NCCC nursing school donates medical supplies to Mission of Hope

North Country Community College nursing students, from left, Megan Davis of Saranac Lake, Emily Sorensen of Richmond, Virginia, and Adriania Fanelli of Morristown and their clinical instructor Lori Bennett drop off medical supplies for the North Country Mission of Hope at Adirondack Medical Center in Saranac Lake with Jerry Stewart, a rehabilitation technician with Adirondack Health. (Photo provided by North Country Community College)

SARANAC LAKE — North Country Community College has donated boxes of unused medical supplies and equipment from its nursing program to the North Country Mission of Hope.

Now in its 19th year, the Plattsburgh-based North Country Mission of Hope provides health care, community development, ecological sustainability and education programs to the people of Nicaragua.

Lori Bennett, a registered nurse and the NCCC nursing program’s clinical coordinator, spearheaded the donation of medical supplies after hearing about a Mission of Hope supply drive held Nov. 11 at Adirondack Medical Center in Saranac Lake.

“In our lab, we have a storage room in the nursing department, and we have all these supplies,” Bennett said. “We have things that have been given to us that we wouldn’t use or are expired: boxes of gauze, vials of sterile water, plus crutches and a commode. So I called the Mission of Hope, and they said they would take it all.”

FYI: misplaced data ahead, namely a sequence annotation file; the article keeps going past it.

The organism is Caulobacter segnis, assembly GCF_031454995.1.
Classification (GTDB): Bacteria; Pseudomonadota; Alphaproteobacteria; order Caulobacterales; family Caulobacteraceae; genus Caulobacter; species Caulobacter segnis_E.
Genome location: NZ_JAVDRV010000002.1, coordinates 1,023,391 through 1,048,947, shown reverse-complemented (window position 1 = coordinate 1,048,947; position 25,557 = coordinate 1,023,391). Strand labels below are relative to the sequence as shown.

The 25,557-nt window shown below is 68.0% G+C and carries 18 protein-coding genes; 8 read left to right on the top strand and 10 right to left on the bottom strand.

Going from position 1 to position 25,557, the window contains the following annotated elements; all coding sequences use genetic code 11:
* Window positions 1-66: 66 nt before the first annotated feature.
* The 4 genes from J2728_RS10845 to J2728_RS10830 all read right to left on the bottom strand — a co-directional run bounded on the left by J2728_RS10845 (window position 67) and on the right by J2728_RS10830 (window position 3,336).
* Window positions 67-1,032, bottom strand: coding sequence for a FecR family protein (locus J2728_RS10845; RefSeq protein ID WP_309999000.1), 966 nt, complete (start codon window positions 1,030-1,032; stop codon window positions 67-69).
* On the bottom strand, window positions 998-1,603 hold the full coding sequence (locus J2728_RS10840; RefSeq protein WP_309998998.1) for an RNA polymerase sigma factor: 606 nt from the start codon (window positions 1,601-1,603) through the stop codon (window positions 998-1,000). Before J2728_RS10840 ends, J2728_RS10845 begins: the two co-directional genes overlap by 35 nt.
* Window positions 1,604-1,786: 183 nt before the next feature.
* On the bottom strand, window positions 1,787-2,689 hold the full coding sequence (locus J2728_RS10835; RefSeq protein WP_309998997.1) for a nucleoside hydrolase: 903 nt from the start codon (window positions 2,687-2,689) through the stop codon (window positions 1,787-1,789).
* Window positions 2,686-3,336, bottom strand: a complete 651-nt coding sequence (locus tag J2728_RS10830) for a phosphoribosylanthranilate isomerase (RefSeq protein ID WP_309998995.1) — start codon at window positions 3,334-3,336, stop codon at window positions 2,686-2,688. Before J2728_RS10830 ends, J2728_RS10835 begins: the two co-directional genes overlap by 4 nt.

A trio of students in the college’s licensed practical nursing program — Adriania Fanelli of Morristown, Megan Davis of Saranac Lake and Emily Sorensen of Richmond, Virginia — dropped off several boxes of supplies and a car load of equipment at the Saranac Lake hospital.

“These are things we might take for granted but people in Third World countries can really use,” Fanelli said. “And we’re spreading education, too, so these people can lead healthier lives.”

“If we have more and they have less, let’s balance out,” Sorensen said.

Jerry Stewart, a rehabilitation technician with Adirondack Health, coordinated the hospital’s supply drive for the second year in a row.

“It originally started when we needed a place to recycle crutches,” he said. “I found Mission of Hope and they would take the crutches, but they also said they could use much more, so we came together on the mission drive.”

The second year of the supply drive was even better than the first, Stewart said. He attributed that to the damage Nicaragua sustained in October due to Tropical Storm Nate.

“The response this year has been amazing,” he said. “My shed is full. My van is full. My storage room is full. It would be a shame to just throw all these things out when others can use them. And it’s such a good cause.”

“I’d like to express our heartfelt gratitude,” said Sister Debbie Blow, executive director of the North Country Mission of Hope. “This joint endeavor is one more example of how ‘hearts and hands working together’ can improve lives, as our mission states.”

Last year, the North Country Mission of Hope shipped seven containers of medical equipment, education supplies and food valued at over $500,000 to Nicaragua. Its food and nutrition programs fed more than 6,500 children in 23 poor schools in 13 different barrios. It sponsored more than 850 children in its education and orphan support programs.